Although there are particular problems with the first counterfactual account,8the very idea of giving a counterfactual account seems misguided to me. For a property to be a morally relevant property, counterfactual accounts only require that it decides the issue in some situations in which it is isolated in an action. Consider the following counterfactual: If the property P had occurred in isolation, it would have decided the moral status of the action that had it (in isolation). For this counterfactual to be non-vacuously true, it need not be the case that all situations in which P occurs in isolation are ones in which it decides the moral status of actions having it. Of all of the possible situations in which P occurs in isolation, the only ones relevant to the the counterfactual's evaluation are those that are most similar to (or relatively similar to) the actual situation.9 This would mean that what happens when a property occurs in isolation, but in a situation remote from actual situations, is irrelevant to whether a property is morally relevant. This feature of counterfactual accounts seems unsatisfactory.
My view is that an account of moral relevance should require that for a property to be morally relevant it must be possible that it occur in isolation, and, in every possible situation where it does, it must decide the moral status of the action in which it is isolated. Consequently, I believe that the appropriate way to look at the conditional is as one bound by a necessity operator. So, a morally relevant property is such that, necessarily, if it is isolated in an action, the possession of the property by that action will decide the moral status of the action.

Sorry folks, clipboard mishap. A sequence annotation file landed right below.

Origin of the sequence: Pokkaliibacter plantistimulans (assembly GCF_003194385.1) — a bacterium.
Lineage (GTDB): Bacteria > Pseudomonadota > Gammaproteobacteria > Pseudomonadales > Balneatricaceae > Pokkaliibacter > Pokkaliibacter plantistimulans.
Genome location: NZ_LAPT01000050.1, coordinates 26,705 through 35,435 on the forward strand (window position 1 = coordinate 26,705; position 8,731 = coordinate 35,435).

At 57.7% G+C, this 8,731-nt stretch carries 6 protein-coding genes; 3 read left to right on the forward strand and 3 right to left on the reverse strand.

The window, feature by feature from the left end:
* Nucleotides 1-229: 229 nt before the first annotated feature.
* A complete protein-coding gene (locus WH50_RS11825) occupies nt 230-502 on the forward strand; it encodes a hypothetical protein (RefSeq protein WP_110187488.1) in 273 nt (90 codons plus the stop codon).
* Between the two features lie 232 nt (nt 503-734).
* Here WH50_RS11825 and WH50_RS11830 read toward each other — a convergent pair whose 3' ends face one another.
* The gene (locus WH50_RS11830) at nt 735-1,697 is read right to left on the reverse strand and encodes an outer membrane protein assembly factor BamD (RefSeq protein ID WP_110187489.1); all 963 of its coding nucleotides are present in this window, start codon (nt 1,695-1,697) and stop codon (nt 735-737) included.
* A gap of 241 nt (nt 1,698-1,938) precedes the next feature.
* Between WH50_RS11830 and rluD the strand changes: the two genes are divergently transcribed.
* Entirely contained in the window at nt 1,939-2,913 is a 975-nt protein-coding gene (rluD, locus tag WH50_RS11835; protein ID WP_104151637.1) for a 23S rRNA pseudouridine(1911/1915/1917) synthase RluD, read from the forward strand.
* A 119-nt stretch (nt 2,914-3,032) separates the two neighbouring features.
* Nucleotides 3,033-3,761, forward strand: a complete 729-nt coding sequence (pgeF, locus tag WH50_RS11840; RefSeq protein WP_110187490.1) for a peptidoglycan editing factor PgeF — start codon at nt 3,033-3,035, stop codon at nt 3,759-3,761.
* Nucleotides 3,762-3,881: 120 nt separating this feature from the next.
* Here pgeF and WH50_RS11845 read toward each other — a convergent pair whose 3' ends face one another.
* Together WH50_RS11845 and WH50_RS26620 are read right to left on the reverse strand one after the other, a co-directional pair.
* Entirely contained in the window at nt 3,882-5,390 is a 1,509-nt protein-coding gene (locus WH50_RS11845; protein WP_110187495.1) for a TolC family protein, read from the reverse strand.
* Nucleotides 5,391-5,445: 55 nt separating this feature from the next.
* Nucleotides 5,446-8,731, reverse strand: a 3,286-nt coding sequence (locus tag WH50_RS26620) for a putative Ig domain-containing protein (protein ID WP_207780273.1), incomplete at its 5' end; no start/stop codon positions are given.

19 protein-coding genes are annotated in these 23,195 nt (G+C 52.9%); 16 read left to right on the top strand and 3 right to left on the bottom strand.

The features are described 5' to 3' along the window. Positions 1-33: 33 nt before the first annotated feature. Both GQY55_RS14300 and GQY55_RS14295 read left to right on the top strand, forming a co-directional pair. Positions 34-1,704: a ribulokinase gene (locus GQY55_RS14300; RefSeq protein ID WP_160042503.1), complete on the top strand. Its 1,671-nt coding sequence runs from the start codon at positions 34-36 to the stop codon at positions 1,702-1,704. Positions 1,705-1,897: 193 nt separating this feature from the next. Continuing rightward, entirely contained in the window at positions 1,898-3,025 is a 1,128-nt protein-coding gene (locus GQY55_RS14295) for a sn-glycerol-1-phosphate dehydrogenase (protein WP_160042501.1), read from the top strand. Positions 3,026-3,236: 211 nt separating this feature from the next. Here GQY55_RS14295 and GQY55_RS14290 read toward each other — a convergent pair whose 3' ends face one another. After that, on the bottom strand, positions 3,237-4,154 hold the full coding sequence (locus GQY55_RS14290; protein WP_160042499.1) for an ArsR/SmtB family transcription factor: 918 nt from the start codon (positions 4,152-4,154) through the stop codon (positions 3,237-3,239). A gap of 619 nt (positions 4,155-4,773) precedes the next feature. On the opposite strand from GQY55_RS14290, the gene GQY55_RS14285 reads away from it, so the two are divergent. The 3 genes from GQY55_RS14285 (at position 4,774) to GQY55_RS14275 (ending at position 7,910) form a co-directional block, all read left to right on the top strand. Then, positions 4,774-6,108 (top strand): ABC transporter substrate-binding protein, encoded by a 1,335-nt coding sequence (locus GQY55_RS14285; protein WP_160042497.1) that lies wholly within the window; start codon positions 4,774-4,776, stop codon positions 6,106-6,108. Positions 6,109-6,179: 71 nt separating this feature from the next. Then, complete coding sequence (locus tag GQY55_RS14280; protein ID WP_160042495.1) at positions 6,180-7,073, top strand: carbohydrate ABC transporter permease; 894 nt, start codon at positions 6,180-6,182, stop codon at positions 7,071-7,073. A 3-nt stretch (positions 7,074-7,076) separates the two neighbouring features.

(1) Possibly, there is an agent, s, and action, a, such that a is available to s, a has P, a has no other MRP and none of s's other alternatives have P or other MRPs; and
(2) Necessarily, for any agent, s, and action, a, if a is available to s, a has P, a has no other MRP and none of s's other alternatives have P or other MRPs, then a's possession of P decides the issue morally for s.
MRP1 has two glaring problems. The first is that it is circular. The second is that it may be that properties that we want to count as morally relevant cannot occur in the absence of other morally relevant properties.
It is circular because it isolates one property in a class of properties by simply stipulating that the others in the class are being excluded. This circularity is not acceptable when the isolation of the property is essential to characterizing membership in that very class of properties about which the stipulation is being made.
Circularity would be avoided by enumerating the other morally relevant properties. For example, instead of saying that the action does not have any other MRP, we could say that the action does not have any of the enumerated properties P1,..., Pn. But adopting this strategy has an unacceptable cost: it would require a commitment to just those enumerated properties as the morally relevant ones. I believe that this would make the account of moral relevance unacceptably specific. It would be better if the account were neutral among views about which particular properties are morally relevant.10